Unfair Dismissal in New South Wales | Employment Lawyers NSW
Updated on Oct 12, 2022 • 6 min read • 658 views • Copy Link
Unfair Dismissal in New South Wales | Employment Lawyers NSW
If you are an employee in NSW, you will be covered by one of two different sets of unfair dismissal laws, depending on the identity of your employer.
Which unfair dismissal laws apply
If you are a public sector employee (employed by the State or local government but not the Commonwealth government), you come within the New South Wales industrial relations system. These unfair dismissal laws are contained in Part 6 of the Industrial Relations Act 1996 (NSW).
If you are a private sector employee or are employed by the Commonwealth government in New South Wales, you come within the national workplace relations system, namely the Fair Work Act 2009 (Cth). Laws relating to unfair dismissal are found at Part 3-2 of the Fair Work Act 2009.
Certain kinds of workers do not have access to remedies for unfair dismissal in New South Wales; for example, some contractors, some casual employees and some trainees.
What is ‘unfair dismissal in New South Wales’?
For employees in NSW who come within the Industrial Relations Act 1996, you may bring a claim of ‘unfair dismissal’ if you believe the dismissal was harsh, unreasonable or unjust. ‘Dismissal’ also includes threats to dismiss an employee.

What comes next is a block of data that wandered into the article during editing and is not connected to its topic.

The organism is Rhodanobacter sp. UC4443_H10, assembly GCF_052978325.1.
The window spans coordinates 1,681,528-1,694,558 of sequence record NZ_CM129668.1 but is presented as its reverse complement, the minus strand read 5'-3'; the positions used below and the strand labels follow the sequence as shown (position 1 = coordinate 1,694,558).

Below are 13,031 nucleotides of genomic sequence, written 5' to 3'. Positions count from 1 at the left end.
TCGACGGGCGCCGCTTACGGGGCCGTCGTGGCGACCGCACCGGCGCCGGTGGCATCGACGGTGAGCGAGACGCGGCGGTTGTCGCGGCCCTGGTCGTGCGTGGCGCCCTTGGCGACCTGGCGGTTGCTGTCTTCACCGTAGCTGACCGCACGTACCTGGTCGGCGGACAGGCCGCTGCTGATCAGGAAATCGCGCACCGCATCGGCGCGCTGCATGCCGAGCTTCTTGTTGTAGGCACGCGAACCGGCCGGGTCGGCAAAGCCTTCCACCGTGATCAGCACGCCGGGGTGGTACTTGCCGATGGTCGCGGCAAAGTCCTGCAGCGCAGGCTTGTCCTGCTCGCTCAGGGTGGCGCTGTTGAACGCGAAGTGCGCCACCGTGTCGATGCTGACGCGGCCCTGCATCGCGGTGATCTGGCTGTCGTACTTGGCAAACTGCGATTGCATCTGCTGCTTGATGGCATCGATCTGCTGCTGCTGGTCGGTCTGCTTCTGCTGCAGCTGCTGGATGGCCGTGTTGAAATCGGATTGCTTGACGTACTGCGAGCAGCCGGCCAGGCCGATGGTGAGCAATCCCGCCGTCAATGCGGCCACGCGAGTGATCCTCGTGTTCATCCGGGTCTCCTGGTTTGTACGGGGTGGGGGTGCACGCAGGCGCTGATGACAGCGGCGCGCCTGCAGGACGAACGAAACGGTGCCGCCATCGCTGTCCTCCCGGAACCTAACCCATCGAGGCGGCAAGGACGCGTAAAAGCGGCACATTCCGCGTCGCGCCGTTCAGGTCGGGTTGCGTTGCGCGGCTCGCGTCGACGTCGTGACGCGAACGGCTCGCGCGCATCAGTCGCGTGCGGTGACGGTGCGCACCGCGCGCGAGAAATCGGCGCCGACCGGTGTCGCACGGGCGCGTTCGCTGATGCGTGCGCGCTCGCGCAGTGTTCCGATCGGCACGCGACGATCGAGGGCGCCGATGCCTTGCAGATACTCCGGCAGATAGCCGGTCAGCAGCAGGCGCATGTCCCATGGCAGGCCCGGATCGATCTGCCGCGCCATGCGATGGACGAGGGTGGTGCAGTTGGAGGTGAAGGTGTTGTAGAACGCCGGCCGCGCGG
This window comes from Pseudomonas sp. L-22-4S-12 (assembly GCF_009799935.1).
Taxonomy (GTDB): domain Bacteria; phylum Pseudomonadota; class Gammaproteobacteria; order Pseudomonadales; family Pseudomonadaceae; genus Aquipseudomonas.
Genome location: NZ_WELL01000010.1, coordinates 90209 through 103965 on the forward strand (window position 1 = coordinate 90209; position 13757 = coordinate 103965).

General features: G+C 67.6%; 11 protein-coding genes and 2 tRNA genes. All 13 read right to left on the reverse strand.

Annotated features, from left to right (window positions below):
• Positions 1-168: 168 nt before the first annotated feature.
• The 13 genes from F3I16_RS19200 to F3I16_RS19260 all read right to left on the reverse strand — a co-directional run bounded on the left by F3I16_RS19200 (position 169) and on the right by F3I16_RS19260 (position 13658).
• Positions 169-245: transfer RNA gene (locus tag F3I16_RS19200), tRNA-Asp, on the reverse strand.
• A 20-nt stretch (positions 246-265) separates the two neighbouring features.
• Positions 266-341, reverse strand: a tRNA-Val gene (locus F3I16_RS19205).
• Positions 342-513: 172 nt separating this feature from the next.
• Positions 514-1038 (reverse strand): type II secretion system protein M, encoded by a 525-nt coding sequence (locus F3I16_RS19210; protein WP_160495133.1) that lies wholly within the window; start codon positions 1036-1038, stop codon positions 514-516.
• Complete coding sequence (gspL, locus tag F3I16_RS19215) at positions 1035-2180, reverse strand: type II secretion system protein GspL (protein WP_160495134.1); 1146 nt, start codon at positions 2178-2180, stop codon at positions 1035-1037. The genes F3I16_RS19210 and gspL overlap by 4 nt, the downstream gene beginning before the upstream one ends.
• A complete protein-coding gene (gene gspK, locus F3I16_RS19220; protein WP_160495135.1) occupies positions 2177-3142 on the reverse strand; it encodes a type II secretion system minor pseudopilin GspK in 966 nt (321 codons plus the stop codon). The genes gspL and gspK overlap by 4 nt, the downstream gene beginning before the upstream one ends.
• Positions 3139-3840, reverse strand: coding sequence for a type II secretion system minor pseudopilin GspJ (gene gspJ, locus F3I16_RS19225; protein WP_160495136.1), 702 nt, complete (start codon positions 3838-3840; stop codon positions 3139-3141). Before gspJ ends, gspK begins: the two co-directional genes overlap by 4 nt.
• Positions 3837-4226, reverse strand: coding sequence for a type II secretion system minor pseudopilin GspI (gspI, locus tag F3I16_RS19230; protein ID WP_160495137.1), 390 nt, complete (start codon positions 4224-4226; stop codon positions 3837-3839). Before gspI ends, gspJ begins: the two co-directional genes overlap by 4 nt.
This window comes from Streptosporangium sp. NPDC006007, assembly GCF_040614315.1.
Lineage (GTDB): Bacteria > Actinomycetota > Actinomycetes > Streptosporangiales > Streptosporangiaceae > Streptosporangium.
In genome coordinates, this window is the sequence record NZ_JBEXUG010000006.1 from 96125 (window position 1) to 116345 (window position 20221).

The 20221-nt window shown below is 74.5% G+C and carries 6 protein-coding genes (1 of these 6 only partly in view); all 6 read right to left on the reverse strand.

Under the national Fair Work Act 2009, ‘unfair dismissal’ includes harsh, unreasonable or unjust dismissals that are not genuine redundancies and are not, in the case of small business employees (ie employees of businesses with less than 15 employees), consistent with the Small Business Fair Dismissal Code. It also includes situations where an employee resigns under pressure because of their employer’s behaviour.
Common scenarios where an employee may be unfairly dismissed include:
- where there is no valid reason for the dismissal
- where the employee was not informed of the reasons for their dismissal, or
- where the employee was terminated for poor performance but was never warned that they were performing poorly.
Eligibility to make ‘unfair dismissal’ claims in New South Wales
Unfair dismissal claims under the NSW workplace relations system are made to the Industrial Relations Commission. Alternatively a registered industrial organisation of which you are a member or entitled to be a member can make the claim on your behalf.
The claim must be made within 21 days of the dismissal. However, only certain kinds of employees can bring unfair dismissal claims. Generally, you must be employed in the public sector and either covered by an enterprise agreement or state industrial award or have an annual salary of $133,000 or less.
You cannot bring an unfair dismissal claim if you are:
- employed for a specific task
- employed under a contract for less than 6 months,
- a casual employee who is employed for less than 6 months, or
- an apprentice or trainee.
Procedure for unfair dismissal in New South Wales
If you lodge a form to make an unfair dismissal claim, you will first be required to take part in a conciliation with your former employer. The purpose of the conciliation is to attempt to resolve the claim without a full hearing.
The conciliation is overseen by a member of the Industrial Relations Commission, and you can be represented by a friend, family member, union or, if permitted, a lawyer. The Industrial Relations Commission has published a guide to conciliation on their website.